Travel search
Can't find it? Try searching for it :)

The Highlands

Álftavatn in Rangárvallaafréttur

There are lodges at Álftavatn, and Arctic char can be caught in the lake. Álftavatn is close to places of great natural beauty such as Grashagi, Torfafit, Ljósártungur, Jökultungur, Ófæruhöfði, Útigönguhöfði, Hvanngilshnausar, Torfatindur, Sáta, Brattháls and Hvanngil. The Álftavatn lodge area is part of Laugavegur, one of Iceland's most popular hiking trails, from Landmannalaugar to Þórsmörk.

Fishing in Landmannaafréttur

Many other lakes, apart from Veiðivötn, are located south of Tungnaá, and fishing permits for twelve of them can be bought from the wardens at Landmannahellir.

These are the lakes Blautuver, Dómadalsvatn, Eskihlíðarvatn, Frostastaðavatn, Herbjarnarfellsvatn, Hnausapollur (Bláhylur), Hrafnabjargavatn, Kílingavötn, Lifrafjallavatn, Ljótipollur, Löðmundarvatn and Sauðleysuvatn. Ljótipollur and Hnausapollur are the youngest of these lakes, with the former dating from 1477 and the latter from 871.

Most of these are closed lakes, although Helliskvísl flows out from Löðmundarvatn, and Blautuver and Klingavötn are connected to Tungnaá. Only trout is caught in Ljótapollur, Herbjarnarfellsvatn, Lifrarfjallavatn and Dómadalsvatn. Trout and Arctic char is caught in Blautuver, Frostastaðavatn and Kílingavötn, but only Arctic char in other lakes.

Frostastadavatn

Lake Frostastadavatn rests in breathtaking nature and is surrounded by black lava fields and colourful rhyolite mountains. It covers around 2,5km2 and lies at 573 meters above sea level. Access to the lake is very good, road are both on its north and east sides.

Like other lakes in this area it is rich of trout and therefore popular by fishingmen as well as hikers who wants fresh catch of the day on their dish at dinner time.

Hrafntinnusker

Hrafntinnusker in Torfajökull glacier is place you have to look at. The English name of this 1128 m high mountain is The Obsidian Skerry. It is situated some distance east of the infamous volcano Hekla. It is accessible by 4wd vehicles from the north and south

Hungurfit in Rangárvallaafréttur

There have been lodge facilities in Hungurfit since 1963, when a mountain lodge, housing 20 people, was built there. This was a great improvement for mountain shepherds, who previously had to sleep in tents. In 2013, a new mountain lodge was opened in Hungurfit, housing 50 people. It is one of the most modern mountain lodges in Iceland, with running water, a flushable toilet and electricity.

Hungurfit has unique natural beauty, and the area is suitable for hiking, jeeping and horse riding. There are excellent horse riding trails leading from the area, both to Rangárbotnar, Sultarfit, Faxi and onto Hvanngil and down to Fljótshlíðarafrétt. It is a day's journey by horse from Hungurfit to Foss at Rangárvellir. The river Hvítmaga has its source at Hungurfit, and it is highly enjoyable to travel by horse or foot along the river.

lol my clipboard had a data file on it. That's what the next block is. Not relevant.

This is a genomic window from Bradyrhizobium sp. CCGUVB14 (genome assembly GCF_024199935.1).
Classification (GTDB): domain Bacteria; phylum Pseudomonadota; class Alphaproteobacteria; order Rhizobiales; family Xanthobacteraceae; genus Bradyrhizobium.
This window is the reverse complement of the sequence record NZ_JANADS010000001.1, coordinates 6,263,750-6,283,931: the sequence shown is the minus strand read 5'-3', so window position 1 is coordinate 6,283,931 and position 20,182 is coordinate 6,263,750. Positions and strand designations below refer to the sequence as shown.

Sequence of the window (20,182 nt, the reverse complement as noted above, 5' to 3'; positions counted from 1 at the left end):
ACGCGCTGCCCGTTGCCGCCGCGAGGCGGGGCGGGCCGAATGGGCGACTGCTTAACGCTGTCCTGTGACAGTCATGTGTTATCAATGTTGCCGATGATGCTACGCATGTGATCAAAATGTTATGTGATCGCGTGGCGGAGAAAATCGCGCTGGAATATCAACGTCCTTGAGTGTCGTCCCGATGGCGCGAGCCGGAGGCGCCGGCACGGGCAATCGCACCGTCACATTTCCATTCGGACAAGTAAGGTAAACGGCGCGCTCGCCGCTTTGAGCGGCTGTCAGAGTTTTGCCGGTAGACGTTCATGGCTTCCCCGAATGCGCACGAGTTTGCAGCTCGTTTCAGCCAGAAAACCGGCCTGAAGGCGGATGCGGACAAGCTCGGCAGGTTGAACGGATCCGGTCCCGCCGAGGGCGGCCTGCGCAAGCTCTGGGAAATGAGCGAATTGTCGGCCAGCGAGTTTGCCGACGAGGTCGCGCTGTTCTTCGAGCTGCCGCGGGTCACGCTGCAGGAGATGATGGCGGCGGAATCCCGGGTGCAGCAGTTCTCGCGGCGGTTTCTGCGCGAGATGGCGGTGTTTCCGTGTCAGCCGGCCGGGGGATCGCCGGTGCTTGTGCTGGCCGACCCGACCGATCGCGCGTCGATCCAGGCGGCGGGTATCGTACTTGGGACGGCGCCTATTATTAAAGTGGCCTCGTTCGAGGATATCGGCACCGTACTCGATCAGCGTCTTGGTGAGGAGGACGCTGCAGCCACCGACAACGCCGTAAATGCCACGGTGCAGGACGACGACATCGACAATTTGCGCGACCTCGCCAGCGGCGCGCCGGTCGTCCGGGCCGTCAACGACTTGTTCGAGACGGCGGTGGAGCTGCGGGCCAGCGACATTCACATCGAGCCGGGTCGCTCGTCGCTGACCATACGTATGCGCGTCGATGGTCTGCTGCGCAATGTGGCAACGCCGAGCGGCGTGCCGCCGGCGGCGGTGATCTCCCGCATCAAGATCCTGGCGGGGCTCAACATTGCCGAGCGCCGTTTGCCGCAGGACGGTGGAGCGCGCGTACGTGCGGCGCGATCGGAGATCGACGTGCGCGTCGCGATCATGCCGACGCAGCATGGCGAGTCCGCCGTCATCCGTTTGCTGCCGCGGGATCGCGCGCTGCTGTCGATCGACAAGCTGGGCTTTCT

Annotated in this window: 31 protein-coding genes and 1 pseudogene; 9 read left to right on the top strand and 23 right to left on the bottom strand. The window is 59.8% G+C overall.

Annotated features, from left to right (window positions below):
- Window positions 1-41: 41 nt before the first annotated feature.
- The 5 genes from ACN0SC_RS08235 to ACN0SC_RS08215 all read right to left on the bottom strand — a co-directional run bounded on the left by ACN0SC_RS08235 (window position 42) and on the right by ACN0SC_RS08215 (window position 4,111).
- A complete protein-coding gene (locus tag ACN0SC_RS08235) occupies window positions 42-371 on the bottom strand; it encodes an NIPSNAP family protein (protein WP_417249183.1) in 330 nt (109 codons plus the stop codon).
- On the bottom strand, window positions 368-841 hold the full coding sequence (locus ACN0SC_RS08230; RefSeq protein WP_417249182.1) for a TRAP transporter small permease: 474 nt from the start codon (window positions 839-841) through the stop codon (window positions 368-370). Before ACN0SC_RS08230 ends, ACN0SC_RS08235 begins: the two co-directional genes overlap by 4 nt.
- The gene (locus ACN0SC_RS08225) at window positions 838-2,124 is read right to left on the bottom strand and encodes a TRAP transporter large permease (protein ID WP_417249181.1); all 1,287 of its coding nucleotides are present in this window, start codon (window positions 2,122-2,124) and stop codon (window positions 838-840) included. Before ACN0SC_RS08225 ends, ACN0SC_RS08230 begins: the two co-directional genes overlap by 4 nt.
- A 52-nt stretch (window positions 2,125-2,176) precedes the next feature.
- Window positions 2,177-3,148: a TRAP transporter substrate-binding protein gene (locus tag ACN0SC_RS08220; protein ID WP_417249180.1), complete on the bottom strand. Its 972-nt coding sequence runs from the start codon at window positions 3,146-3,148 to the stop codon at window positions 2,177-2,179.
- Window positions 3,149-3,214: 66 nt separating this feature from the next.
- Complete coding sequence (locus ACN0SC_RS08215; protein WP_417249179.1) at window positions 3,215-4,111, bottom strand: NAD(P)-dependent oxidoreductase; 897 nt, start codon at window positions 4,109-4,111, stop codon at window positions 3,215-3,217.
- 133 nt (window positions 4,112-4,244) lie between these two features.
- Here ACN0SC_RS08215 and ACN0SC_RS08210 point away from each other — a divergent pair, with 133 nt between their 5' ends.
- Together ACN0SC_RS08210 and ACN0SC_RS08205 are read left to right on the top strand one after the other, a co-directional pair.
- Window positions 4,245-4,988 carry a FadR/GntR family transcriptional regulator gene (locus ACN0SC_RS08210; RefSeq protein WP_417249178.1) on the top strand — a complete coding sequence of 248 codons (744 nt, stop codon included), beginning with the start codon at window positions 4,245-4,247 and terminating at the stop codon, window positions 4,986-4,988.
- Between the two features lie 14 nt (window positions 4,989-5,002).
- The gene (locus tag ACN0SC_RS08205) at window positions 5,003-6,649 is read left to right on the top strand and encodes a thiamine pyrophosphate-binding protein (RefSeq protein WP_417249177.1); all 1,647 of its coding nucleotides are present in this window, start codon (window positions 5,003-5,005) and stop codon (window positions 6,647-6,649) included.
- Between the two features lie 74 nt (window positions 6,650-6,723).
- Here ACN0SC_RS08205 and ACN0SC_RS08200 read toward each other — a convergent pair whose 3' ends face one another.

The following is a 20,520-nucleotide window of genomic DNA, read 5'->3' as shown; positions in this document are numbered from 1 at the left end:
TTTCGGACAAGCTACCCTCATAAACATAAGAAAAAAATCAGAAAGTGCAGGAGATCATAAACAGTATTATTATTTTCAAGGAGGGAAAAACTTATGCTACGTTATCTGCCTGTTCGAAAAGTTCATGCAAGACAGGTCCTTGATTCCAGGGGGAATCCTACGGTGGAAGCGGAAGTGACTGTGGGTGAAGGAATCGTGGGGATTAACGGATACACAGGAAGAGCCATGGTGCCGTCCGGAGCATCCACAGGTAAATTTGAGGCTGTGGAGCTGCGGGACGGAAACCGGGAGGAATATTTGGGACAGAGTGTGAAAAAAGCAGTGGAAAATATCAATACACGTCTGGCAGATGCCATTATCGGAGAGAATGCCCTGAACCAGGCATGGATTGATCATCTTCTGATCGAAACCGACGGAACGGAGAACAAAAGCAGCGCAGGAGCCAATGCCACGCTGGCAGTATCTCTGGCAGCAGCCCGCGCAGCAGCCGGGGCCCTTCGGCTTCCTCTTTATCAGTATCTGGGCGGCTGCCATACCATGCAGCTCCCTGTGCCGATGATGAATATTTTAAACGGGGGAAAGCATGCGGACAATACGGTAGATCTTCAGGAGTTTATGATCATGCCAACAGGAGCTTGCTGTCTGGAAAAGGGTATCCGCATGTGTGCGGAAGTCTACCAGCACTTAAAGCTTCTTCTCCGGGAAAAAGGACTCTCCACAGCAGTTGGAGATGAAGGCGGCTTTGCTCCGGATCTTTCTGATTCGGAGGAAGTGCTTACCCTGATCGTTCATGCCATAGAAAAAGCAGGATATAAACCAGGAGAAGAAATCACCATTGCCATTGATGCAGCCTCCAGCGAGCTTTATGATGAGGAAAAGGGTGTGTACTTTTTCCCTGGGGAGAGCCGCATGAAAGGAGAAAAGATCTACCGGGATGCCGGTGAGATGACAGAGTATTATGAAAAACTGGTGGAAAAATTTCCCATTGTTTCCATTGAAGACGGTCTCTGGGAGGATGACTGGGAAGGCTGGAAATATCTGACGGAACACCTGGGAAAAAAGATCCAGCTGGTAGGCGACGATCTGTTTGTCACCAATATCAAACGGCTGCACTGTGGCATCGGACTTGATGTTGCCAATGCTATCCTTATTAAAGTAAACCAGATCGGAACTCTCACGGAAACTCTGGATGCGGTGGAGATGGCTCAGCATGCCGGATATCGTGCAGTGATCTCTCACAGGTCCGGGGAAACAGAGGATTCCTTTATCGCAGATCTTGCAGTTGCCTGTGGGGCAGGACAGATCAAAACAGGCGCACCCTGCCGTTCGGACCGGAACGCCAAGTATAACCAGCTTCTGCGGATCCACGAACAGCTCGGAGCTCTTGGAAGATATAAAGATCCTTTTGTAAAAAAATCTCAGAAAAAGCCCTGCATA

Above the mountain lodges, the Skyggnishlíðar ridge leads up to the mountain Skyggnir. Skyggnishlíðar is a popular hiking destination, as the view from there is spectacular on a clear day. It is also highly enjoyable to walk or ride to Sultuarfit and towards Gimbragil and Hrútagil or into Jökulskarð.

Hvanngil in Rangárvallaafréttur

Hvanngil is an established lodge area in Rangárvallaafréttur, where mountain shepherds have stayed for decades. The name of the area is derived from the ravine that leads to Hvanngilsbotn, bordered to the east by Hvanngilshnausar and by Ófæra and Ófæruhöfði to the west. An old stone-built dwelling spot, where mountain shepherds took refuge when gathering sheep, can also be found there. The newest lodge in Hvanngil dates from the early 1990s and houses 60 people. The old lodge, which is also a horse stable, can house 20 people on mattresses. It was built in 1964 and was considered highly luxurious in those days. There are also remains of an older hut, which was mainly used when the weather was too bad to sleep in tents. There is also a campsite, toilets and showers at the site.

There are short walking trails from Hvanngil to Hvanngilskrókur and Hvanngilshnausar, and it is also enjoyable to walk into Hvanngil. From Hvanngil, longer walking trails lead to Mælifellssandur at Strútur, past Slysaalda at Mælifellssandur, where four Skaftafell residents died of exposure in 1868, or through Kaldaklof and from there past Gimbragil, Hrútagil and across Strútsöldur to Strútskofi, down Emstrur on the Laugavegur to Þórsmörk, across Rangárvallaafréttur to Krókur and Hungurfit. One can also continue along Laugavegur to Hrafntinnusker and from there to Landmannalaugar.

Kerlingarfjöll Mountains

The mountain massif Kerlingarfjöll (The Giantess Mountains; 800 - 1500 m) is the main ornament in the chain of mountains and glaciers framing the Kjölur area. It covers about 150 km² area southeast of The Temple Glacier (Hofsjökull) It derives its name from a single, 25 m high and dark hyaloclastite pillar protruding from the light colored, rhyolite scree of the peak Kerlingartindur. The aforementioned types of rock represent the main structure of the mountain massif and this yellowish tint is the dominant color in the area.
The area is full of small steaming hot springs, mudpools and water fountains. It is truly a hikers paradise. It is one of the largest geothermal areas in all of Europe and there are future plans to construct a large geothermal steam plant here for electricity to harness the massive amounts of energy stored here. The area is very unique, sensitive and beautiful - why such a decision may be controversial if proper conservational steps are not taken when doing so.